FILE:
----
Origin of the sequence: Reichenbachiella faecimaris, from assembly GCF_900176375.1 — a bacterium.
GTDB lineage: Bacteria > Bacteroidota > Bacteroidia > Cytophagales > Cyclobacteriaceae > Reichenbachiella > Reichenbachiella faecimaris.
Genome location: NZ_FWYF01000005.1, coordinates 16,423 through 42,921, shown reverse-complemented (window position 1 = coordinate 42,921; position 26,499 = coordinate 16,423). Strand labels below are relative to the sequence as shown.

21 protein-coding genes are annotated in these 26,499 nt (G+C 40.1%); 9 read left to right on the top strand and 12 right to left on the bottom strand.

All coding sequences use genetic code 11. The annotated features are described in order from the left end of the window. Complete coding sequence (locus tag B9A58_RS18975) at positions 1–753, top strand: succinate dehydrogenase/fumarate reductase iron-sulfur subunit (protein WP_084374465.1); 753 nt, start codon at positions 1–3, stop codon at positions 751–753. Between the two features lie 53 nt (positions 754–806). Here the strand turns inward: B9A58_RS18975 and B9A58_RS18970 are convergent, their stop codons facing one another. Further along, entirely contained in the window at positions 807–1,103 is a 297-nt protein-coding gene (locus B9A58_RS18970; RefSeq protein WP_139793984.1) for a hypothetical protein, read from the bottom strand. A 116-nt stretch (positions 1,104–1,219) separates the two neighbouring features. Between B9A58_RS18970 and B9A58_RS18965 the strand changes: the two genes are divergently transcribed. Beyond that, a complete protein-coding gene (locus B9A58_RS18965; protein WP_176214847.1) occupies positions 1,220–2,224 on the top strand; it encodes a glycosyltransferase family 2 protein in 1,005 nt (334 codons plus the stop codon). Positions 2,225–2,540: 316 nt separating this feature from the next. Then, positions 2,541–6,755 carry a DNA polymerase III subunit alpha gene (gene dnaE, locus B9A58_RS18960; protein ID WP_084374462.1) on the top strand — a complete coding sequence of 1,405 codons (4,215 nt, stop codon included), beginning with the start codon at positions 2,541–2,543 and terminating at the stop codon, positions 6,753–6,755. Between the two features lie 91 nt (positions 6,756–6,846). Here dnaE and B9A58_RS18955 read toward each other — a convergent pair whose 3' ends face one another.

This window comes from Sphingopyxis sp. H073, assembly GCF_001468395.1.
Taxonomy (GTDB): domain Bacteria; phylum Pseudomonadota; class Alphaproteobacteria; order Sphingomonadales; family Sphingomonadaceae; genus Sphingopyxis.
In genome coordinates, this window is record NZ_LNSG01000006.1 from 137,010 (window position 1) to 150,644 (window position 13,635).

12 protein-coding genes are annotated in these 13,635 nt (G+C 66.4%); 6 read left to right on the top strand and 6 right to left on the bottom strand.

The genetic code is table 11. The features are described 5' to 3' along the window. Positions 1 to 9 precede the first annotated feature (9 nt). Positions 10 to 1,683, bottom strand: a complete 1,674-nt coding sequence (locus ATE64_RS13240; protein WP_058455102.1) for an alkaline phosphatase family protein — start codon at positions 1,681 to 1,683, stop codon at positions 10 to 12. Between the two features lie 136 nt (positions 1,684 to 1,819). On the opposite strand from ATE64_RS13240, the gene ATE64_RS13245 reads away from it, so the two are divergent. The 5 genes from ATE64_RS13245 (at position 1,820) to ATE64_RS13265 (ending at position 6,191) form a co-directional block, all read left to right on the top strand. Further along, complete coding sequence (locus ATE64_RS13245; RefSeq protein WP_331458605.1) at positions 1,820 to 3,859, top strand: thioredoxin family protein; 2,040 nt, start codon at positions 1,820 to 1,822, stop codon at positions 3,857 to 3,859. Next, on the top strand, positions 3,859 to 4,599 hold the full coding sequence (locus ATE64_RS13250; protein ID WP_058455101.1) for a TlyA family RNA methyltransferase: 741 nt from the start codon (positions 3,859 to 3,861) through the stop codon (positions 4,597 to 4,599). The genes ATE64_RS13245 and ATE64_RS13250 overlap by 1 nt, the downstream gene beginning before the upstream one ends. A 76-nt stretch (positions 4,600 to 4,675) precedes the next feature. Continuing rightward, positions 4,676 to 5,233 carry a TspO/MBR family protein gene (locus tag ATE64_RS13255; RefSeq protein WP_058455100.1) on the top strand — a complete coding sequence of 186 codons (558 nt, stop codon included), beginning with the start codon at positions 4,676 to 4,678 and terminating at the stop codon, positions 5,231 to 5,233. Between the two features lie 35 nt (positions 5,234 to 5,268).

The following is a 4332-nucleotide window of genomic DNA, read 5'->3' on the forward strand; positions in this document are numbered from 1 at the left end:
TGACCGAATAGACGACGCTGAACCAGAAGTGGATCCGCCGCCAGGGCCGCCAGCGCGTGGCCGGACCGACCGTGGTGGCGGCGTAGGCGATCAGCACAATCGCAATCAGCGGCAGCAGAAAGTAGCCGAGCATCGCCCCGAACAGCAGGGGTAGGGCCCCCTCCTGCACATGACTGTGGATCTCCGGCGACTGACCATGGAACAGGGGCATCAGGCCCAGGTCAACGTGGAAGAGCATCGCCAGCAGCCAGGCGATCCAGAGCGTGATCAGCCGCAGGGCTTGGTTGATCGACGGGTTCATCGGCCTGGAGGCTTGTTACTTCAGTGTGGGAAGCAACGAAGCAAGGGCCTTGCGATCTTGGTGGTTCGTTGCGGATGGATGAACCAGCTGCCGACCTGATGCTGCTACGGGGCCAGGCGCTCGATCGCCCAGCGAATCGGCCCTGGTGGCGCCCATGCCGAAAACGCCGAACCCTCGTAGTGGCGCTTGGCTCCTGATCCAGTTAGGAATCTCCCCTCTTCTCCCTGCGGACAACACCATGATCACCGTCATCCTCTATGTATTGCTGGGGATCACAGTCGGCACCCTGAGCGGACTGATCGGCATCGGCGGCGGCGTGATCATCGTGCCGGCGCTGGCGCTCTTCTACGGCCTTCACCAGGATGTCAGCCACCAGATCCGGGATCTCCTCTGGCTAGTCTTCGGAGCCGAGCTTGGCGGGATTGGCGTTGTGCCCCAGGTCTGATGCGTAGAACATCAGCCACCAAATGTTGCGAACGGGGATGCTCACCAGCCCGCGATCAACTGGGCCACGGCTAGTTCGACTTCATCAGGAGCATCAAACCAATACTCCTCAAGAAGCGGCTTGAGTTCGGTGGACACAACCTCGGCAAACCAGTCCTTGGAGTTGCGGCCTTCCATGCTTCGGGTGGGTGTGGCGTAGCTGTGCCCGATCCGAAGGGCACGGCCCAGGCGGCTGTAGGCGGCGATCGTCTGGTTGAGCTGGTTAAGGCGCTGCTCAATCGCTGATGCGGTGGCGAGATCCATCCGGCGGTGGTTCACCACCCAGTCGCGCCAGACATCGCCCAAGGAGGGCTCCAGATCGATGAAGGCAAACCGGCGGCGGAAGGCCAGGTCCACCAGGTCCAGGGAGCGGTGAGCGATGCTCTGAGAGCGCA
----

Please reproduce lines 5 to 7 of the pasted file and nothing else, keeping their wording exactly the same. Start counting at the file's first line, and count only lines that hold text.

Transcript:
All coding sequences use genetic code 11. The annotated features are described in order from the left end of the window. Complete coding sequence (locus tag B9A58_RS18975) at positions 1–753, top strand: succinate dehydrogenase/fumarate reductase iron-sulfur subunit (protein WP_084374465.1); 753 nt, start codon at positions 1–3, stop codon at positions 751–753. Between the two features lie 53 nt (positions 754–806). Here the strand turns inward: B9A58_RS18975 and B9A58_RS18970 are convergent, their stop codons facing one another. Further along, entirely contained in the window at positions 807–1,103 is a 297-nt protein-coding gene (locus B9A58_RS18970; RefSeq protein WP_139793984.1) for a hypothetical protein, read from the bottom strand. A 116-nt stretch (positions 1,104–1,219) separates the two neighbouring features. Between B9A58_RS18970 and B9A58_RS18965 the strand changes: the two genes are divergently transcribed. Beyond that, a complete protein-coding gene (locus B9A58_RS18965; protein WP_176214847.1) occupies positions 1,220–2,224 on the top strand; it encodes a glycosyltransferase family 2 protein in 1,005 nt (334 codons plus the stop codon). Positions 2,225–2,540: 316 nt separating this feature from the next. Then, positions 2,541–6,755 carry a DNA polymerase III subunit alpha gene (gene dnaE, locus B9A58_RS18960; protein ID WP_084374462.1) on the top strand — a complete coding sequence of 1,405 codons (4,215 nt, stop codon included), beginning with the start codon at positions 2,541–2,543 and terminating at the stop codon, positions 6,753–6,755. Between the two features lie 91 nt (positions 6,756–6,846). Here dnaE and B9A58_RS18955 read toward each other — a convergent pair whose 3' ends face one another.

This window comes from Sphingopyxis sp. H073, assembly GCF_001468395.1.
Taxonomy (GTDB): domain Bacteria; phylum Pseudomonadota; class Alphaproteobacteria; order Sphingomonadales; family Sphingomonadaceae; genus Sphingopyxis.